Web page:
Once enough information is available from the current period to make a similarity determination meaningful, the contents of the reference set 504 are determined or adjusted using a similarity measurement. Some embodiments may require that a predetermined fraction of the current period have elapsed before a similarity determination can be made, e.g., 5%. Other embodiments may simply require that a predetermined number of data samples exist before a similarity determination can be made, e.g., five daily revenue reports.
where T is the current time, S(t) is the profile for the current period, Si(t) is the ith profile in the source data set 502, and p is a given integer greater than zero. Power p equals two for embodiments using a Euclidean distance measurement. A smaller distance indicates a greater similarity.
Once sufficient information from the current period is available, forecasting system 100 may periodically update or continuously update the reference set membership. (In this context, “continuously update” means that an update is performed each time the software is run.) As part of the update process, system 100 makes similarity calculations to compare the current period's profile to the corresponding portions of each profile in the source data set. In embodiments using the deterministic reference set embodiments, the similarity measurements may be sorted in order of decreasing similarity (increasing distance). A predetermined number of profiles from the beginning of the list may be comprised in the reference set by default. Thereafter, if any other profiles have a similarity (distance) greater than (less than) a predetermined threshold, these profiles are also included in the reference set.
In embodiments using the iterative reference set determination process, system 100 compares the similarity measurement for each profile not already in the reference set to a predetermined threshold. Those reference sets having a similarity greater than the predetermined threshold are added to the reference set 504. If the reference set 504 has more than a predetermined number of profiles, system 100 further compares the similarity measurements for the profiles already in the reference set to a second predetermined threshold. The second threshold may equal the first predetermined threshold, or may lower. Those profiles having a similarity measurement below the second predetermined threshold are removed from the reference set 504, so long as the number of profiles does not fall below a predetermined minimum.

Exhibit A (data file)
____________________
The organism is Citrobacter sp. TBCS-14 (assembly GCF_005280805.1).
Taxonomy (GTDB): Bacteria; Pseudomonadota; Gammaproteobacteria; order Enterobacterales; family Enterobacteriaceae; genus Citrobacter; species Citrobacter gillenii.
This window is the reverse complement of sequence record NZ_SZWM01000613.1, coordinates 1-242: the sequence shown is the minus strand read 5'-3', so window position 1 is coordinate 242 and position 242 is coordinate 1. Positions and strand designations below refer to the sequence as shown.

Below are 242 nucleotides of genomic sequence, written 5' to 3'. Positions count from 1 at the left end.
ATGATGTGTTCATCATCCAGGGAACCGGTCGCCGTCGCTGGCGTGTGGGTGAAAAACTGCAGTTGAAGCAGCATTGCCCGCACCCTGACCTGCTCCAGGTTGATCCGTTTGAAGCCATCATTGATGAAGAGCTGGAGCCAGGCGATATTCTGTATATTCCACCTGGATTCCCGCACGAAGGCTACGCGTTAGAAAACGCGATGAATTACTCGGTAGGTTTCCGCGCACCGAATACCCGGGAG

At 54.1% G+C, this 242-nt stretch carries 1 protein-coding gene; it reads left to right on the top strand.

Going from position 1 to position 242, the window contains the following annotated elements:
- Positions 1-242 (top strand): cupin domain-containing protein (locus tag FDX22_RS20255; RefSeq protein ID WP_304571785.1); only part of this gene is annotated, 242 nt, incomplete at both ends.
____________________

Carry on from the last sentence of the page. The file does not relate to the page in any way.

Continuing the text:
Having determined a suitable reference set, system 100 uses the reference set to forecast a future value in the current period. An illustrative forecasting method is described in greater detail below. Before discussing the forecasting method further, however, a number of other similarity determination methods are discussed. Each of these methods may be used to replace the distance-measurement based similarity measurement described above.
One similarity measurement method is a composite-similarity measurement in which the distance measurement between profiles is augmented with other factors. These other factors may comprise distance measurements between other curves associated with the profiles. For example,
Another similarity measurement method is a clustering procedure. The profile for the current period and each corresponding portion of the profiles in the source data set 502 can be represented by a multidimensional vector (each data sample is a vector component). A clustering algorithm is applied to the set of multi-dimensional vectors to automatically divide them into clusters. (In some embodiments, each of the vectors may be scaled to a predetermined energy before the clustering algorithm is applied.) The reference set 504 is then determined to be those profiles having vectors in the same cluster as the profile for the current period.
System 100 uses the profiles in the dynamically-adapted reference set 504 to generate a forecast. The following discussion describes one forecasting approach that has been found to benefit from a dynamically-adapted reference set, but other forecasting approaches may also be used.